University of Winnipeg introduces women’s-only gym hours

The University of Winnipeg (U of W) has started a new pilot project centered around providing women and non-binary people reserved access to the gym on campus, according to Laura Elsie Garinger, president of the U of W Students’ Association (UWSA).

The “Inclusive Gym Initiative,” which will run until the beginning of December 2017, is led by the UWSA board of directors, students, U of W Recreation Services, and the administration, according to the university’s website.

The initiative was started in May 2016 but was only implemented in September of this year to see if students would benefit from gym times, fitness classes or intramurals reserved solely for women and non-binary people, according to the UWSA website.

Garinger said the directors ran a survey on campus about students’ experiences at the gym and brought the recommendations from those surveys to the administration who later supported the idea.

There was a lot of push-back when the survey was first launched in fall of 2016, and there was also a lot of misinformation about what the new initiative would look like, she said.

Garinger explained that the U of W gym has two floors, with weights located on the first floor and cardio equipment on the second. She said women and non-binary people will be able to access the gym four hours per week, where both of the floors will be closed off for two hours at a time, without restricting other students.

Fitness studios will also be reserved for women and non-binary people three days a week in the evening, she added.

“People are still able to access the gym at that time, just not in those spaces. So, the rhetoric around people having to find new gyms or that they’re not able to work out is not true,” she said. “It’s about making more space for people who don’t feel comfortable accessing the gym.”

Joel Olfert, a student at U of W, told the Winnipeg Free Press that the new rules are “pushing a culture of exclusion under a veil of inclusion.”

“Unfortunately, my access to the fitness centre will be limited during the reserved hours on the basis of my sex. I am concerned that limited access on the basis of sex will negatively impact the university’s culture of inclusion,” Olfert told the Winnipeg Free Press.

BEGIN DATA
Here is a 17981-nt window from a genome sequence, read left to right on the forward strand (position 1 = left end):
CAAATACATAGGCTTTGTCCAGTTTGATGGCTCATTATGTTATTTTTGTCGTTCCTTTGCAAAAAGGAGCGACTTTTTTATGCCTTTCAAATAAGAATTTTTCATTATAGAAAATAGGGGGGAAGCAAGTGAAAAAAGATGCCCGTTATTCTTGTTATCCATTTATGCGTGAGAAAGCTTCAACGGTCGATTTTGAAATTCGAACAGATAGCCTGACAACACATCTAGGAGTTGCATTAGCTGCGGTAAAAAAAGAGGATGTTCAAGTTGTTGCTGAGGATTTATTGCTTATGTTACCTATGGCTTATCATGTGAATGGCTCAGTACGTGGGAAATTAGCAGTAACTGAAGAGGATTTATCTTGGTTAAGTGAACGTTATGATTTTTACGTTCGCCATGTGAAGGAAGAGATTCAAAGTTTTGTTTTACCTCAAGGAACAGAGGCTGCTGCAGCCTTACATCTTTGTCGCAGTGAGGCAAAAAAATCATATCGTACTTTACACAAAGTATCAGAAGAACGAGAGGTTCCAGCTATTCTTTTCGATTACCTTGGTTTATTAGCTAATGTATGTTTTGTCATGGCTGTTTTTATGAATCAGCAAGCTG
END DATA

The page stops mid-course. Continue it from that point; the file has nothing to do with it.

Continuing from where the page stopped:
Garinger said every student pays the gym membership fee as part of their tuition, and said the fact that 62 per cent of the university’s population is women, and yet 75 per cent of the gym users are men is “really saying something about who is accessing the gym.”

“Folks are able to work out together, this is not like we’re saying men and women have to be separated all the time in the gym,” she said.

Olfert told the Winnipeg Free Press that the reserved gym hours align with the time he uses to work out between class which will now restrict his access.

Garinger said that since the project has been in effect, they have not had any students come forward with complaints.

According to the UWSA website, one of the recommendations brought forward is having a new code of conduct for the gym implemented by spring 2017.

Students however have been leaving comments on social media saying this is a temporary solution to harassment, according to her.

“Yeah, it is a Band-Aid solution, but we also can’t undo harassment in one night,” she said.

The U of W is not the first campus to implement women’s-only and non-binary people’s gym hours.

In November 2016, the Carleton University Students’ Association’s Womyn’s Centre, in partnership with the Carleton University Muslim Students’ Association, the Rideau River Residence Association, and the Graduate Students’ Association, launched a similar campaign.     

The campaign for a women’s-only gym hour at Carleton later received a space in the multipurpose rooms at Carleton’s Athletic’s Centre for a women’s-only fitness hour, offered three times a week, according to the article.

Garinger said the continuation of the project is contingent on whether students are taking advantage of those reserved hours.

“As far as I can tell, people have been using the hours when they’re reserved,” she said. “I would like to see the project expanded myself.”

Photo by Angela Tilley